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Lecture 6

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Rebecca Beausaert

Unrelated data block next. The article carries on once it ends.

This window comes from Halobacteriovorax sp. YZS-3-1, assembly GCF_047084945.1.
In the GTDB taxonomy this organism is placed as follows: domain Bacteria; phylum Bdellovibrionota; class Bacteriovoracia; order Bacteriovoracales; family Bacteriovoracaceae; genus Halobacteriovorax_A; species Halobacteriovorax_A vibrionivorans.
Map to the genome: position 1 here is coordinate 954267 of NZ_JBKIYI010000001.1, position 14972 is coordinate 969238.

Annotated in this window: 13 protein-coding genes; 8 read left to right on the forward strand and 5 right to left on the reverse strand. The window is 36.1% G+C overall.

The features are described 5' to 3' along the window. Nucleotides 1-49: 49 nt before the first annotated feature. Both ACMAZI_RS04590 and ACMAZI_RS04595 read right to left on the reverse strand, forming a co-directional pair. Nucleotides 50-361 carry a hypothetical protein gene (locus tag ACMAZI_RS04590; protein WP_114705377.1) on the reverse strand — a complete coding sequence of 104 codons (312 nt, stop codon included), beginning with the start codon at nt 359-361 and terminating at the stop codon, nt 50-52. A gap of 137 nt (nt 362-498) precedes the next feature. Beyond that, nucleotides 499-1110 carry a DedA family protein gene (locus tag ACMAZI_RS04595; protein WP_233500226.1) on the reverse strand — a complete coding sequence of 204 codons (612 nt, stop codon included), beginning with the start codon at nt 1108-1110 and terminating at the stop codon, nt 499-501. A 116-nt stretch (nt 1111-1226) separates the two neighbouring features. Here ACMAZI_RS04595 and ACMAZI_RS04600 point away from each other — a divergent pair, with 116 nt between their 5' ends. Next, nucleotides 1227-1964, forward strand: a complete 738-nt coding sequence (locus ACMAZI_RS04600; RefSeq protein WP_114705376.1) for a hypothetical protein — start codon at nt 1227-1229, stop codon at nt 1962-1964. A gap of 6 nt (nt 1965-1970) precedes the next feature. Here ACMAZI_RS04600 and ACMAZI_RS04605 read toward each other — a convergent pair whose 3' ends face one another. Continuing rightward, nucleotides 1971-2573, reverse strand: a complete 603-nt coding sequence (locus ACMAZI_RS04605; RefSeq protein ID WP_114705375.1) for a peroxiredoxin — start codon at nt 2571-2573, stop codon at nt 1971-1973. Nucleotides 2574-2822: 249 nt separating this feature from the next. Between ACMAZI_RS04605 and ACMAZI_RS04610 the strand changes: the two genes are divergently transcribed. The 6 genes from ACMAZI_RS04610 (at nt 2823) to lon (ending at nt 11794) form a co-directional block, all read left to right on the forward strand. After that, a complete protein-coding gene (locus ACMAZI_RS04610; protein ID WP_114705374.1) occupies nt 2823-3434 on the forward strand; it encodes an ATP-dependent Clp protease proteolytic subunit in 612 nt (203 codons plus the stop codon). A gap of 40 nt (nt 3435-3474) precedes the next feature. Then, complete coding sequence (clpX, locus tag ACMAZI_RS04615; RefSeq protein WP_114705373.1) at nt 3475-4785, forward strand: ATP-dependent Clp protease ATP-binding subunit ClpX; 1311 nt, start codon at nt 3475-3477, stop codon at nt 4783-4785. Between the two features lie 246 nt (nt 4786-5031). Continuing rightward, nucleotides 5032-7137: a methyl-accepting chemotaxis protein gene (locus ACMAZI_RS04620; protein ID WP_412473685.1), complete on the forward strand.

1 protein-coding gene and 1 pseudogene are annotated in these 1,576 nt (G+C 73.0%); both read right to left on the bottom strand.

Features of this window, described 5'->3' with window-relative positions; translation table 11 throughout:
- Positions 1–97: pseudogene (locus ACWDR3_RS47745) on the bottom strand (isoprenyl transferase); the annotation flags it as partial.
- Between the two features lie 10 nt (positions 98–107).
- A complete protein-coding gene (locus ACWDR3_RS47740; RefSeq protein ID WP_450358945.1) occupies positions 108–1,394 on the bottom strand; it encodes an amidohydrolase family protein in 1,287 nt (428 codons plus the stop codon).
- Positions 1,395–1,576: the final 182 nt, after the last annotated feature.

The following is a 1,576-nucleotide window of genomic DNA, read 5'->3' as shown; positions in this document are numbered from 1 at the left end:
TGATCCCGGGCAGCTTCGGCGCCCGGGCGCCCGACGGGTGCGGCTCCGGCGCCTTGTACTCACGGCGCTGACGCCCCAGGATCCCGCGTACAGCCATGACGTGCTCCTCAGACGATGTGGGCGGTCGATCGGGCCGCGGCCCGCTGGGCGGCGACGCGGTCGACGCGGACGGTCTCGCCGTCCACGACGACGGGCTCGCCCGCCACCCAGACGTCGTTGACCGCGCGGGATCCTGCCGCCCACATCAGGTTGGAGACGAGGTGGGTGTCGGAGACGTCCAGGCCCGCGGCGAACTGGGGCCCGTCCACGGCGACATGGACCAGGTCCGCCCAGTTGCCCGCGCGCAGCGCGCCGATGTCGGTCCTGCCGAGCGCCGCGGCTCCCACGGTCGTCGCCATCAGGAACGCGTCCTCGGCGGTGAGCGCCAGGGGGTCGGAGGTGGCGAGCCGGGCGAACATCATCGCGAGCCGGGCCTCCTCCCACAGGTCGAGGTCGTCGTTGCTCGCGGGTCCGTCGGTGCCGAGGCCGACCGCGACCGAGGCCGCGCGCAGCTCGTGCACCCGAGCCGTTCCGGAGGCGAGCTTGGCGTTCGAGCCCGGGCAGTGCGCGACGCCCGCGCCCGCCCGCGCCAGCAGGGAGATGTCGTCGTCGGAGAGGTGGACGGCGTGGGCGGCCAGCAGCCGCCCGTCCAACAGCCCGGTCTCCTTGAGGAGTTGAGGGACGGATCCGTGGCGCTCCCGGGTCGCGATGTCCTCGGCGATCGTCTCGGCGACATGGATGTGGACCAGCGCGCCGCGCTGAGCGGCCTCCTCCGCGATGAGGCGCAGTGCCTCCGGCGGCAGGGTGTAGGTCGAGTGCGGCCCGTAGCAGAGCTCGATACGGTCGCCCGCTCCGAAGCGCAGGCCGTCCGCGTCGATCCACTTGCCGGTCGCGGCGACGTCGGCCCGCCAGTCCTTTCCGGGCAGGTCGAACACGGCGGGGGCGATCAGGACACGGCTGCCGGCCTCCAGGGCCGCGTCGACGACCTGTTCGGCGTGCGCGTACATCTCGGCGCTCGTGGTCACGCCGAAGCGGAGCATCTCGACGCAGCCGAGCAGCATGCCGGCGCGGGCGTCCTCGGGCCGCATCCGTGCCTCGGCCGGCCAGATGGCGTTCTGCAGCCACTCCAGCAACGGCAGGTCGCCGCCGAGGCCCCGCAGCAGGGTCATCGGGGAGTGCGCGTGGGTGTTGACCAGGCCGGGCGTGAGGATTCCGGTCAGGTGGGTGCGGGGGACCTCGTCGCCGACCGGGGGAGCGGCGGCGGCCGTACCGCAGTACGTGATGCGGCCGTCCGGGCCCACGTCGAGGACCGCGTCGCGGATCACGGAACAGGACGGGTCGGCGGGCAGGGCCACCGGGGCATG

HIST 2Q93 Lecture: Religion, Morality, and Republican Motherhood Outline: 1) Early Female Religious Figures: Anne Bradstreet and Anne Hutchinson 2) Quaker Women 3) The first Great Awakening, 1730s-1743 a. Profile: Diary of Hannah Heaton 4) Morality and Divorce 5) Introduction – “Republican Motherhood” Why is Religion important to women’s history? - Religion provided an outlet for female talent - Gave women a voice - Gave traits to women which they could use for influence - Early-mid 18 Cth - women are still being denied access to politics, commerce, economics - they are finding a niche for themselves in the church - a way to get public life - a way for women to influence children, other women, and men - another reason to study religion: as more women become involved in the church and church work, it is creating strong emotional ties and bonds between women - helps create bonds between women, family members, comfort to be around other women, allies among one another - fosters socialization relationships among women - in the earliest colonial New England and Southern US communities, women had little role in religious communities – they had very little to do there besides attend - outside of church all women could do was be examples of perfection – showing goodness and following the Bible - in this early colonial period, we see changes happening in religion Anne Bradstreet - born 1612 died in 1672 - first poet and the first female writer in the British North American continent to have a literary piece published - born in England, grew up in cultured circumstances - well educated for the period, unlike most women; studied history, languages, literature - at 16 she married Simon Bradstreet and they emigrated to the American colonies in 1630 and settled in Boston, then Cambridge - like most female migrants, when she stepped on the soil of new world, she was overwhelmed by the sickness, lack of food, primitive living conditions - she stays and refuses to return to England like most families - she tries to make the best of her new life - raised 8 children and took care of home, but became an avid writer - writes about her domestic tasks, but also a lot about religion - she lives in a time when traditional women roles were still at play; women were not to be educated like she was, but she valued her intellect - she was considered a free thinker and an early American feminist - she was bothered by the cultural bias towards women at the time – that their place was only in the home attending to family and husband’s needs - women were considered the intellectual inferiors to men - her poems were greatly criticized for being stolen from ideas of men – because of its content and because she was a woman - women shouldn’t be writing, they should be taking care of their families - she had to stress that she was a virtuous traditional woman because she was facing much criticism and wasn’t being taking seriously - she wrote love poems about her husband Simon which made her stand out - in the puritan society she was living in, you weren’t supposed to show outward expression of feelings and love - she was showing that love was not always about an economic arrangement - she was different in that she did not repress her love towards her husband - women were told to not express love and sexuality because it was seen as disruptive to their connection to God - she gave insight from a woman’s perspective on puritan views of salvation and redemption - she felt pressure to be godly - she writes about how god had punished her in her sicknesses and other sufferings - she is acting out against puritan values, but she cannot escape them - she is trying to seek redemption and salvation - we see a conflict between that emerging modern free thinking woman, and the woman that is stuck in a traditional puritan society that tells her to stay at home and if she acts out god will punish her Anne Hutchinson - born 1591 in England, died in 1643 - similar to Anne Bradstreet - daughter of Anglican minister and school teacher - received far better education that most girls had received - they both received about normal education and go on to change society – shows power of education - married William Hutchinson and were followers of the preacher John Cotton - when Cotton emigrated to the American colonies in 1633, the Hutchinsons followed a year later - they settled in Boston where Anne was a practicing midwife and helped in childbirth - she was forthcoming with her personal religious understandings - she often invited women from the community into her home and provided commentary on services that were recently provided - women in puritan society were expected to come to church, listen, and go home without discussing the material - men were starting to come to her religious meetings which was unique - she was espousing the covenant of grace – she was saying that she sees eternal life for anyone that follows God’s teachings - she is speaking out against the dominant view called the covenant of works – which says men were dominant in society - she is saying it’s not about gender, it’s about what within a person - this disagreement between those supporting Hutchinson and those supporting the male puritan leaders, results in the antinomian controversy (read about in article from a few weeks ago) - in 1637 she goes on trial for her religious views - she was convicted and banished from the colony for her religious views - Anne was a disgrace in the colony because she went against tradition and because she gained so many followers and was excommunicated from the church in 1638 - In 1643 her and her family are killed by aboriginal people - She is important for the way she challenges authority in the colonial period - They feared her because she was exposing subordination of women - We can see the fear instilled in women that forced them to believe the Bible that males dominated - We see in her how colonial women were persecuted when they stepped beyond their gender roles - We see how troubling it was for a women to dare to speak her mind publicly - Men were unaccustomed to outspoken women in this society - She is instilling fear in these male puritan leaders and had an ability to draw followers Quaker Women - One of the changes we see is the establishment of the Quakers - They were radical - Established in New England - Split old religion and formed their own religious - They were called the religion of friends and refered to eachother as “Friend” - They were seen as trembling (quaking) in front of the lord because they were so agitated - They believed you had the ability to be reborn if you had sinned - They believed in the divine light - Lay ministries – run by Quaker followers so that small groups could have their own ministries - The divine light was a continuing revelation – relooking at the old standards of gender roles - They looked at Eve being the reason women are inferior and said it was false - They reinterpreted meaning coming from the Bible and said they were wrong - Quakers saw Adam and Eve and thus men and women as equal - They said that if women found their inner light, the restrictions that the Bible imposed on their gender did not apply - They began arriving in the American colonies in the mid 1600s from England - Initially they faced persecution from religious sets like the puritans for not following their principles – i.e. execution - They became established and were no longer being punished in the mid..... - Quakers did not push women into marriage - They did not judge women who lived outside of social norms or social patterns i.e. women living together was not seen as abnormal - They allowed women to become profits and ministers - They believed that the qualifications to become a minister lay inside the person and was not determined by sex - They supported antinomians like Anne Hutchinson – against that gender hierarchies are determined by the Bible - Quaker women were actively engaging in church governance; making important decisions about local churches - The churches did not have single ministers, they had small ministries (meetings) - Quaker meetings were run by both men and women - Women could develop the rules that the group could abide by, they kept records and managed finances - It was like a leisure activity, something to look forward to, and could meet up with their friends and families - They felt active and not secluded in these meetings - They were exercising authority and later turns into a form of political power - They were urged to dress plainly and avoided obvious fashion trends i.e. skirt hoops, layers and petticoats, high hair styles and head dresses - They believed that more ornate fancy clothing was a mark of idleness – what rich women wore who didn’t do anything in society - They wanted to be distinguished as hardworking people who didn’t need fancy dress – don’t need excess – simple and plain lives - Quaker women always wore a green aprons - They saw equa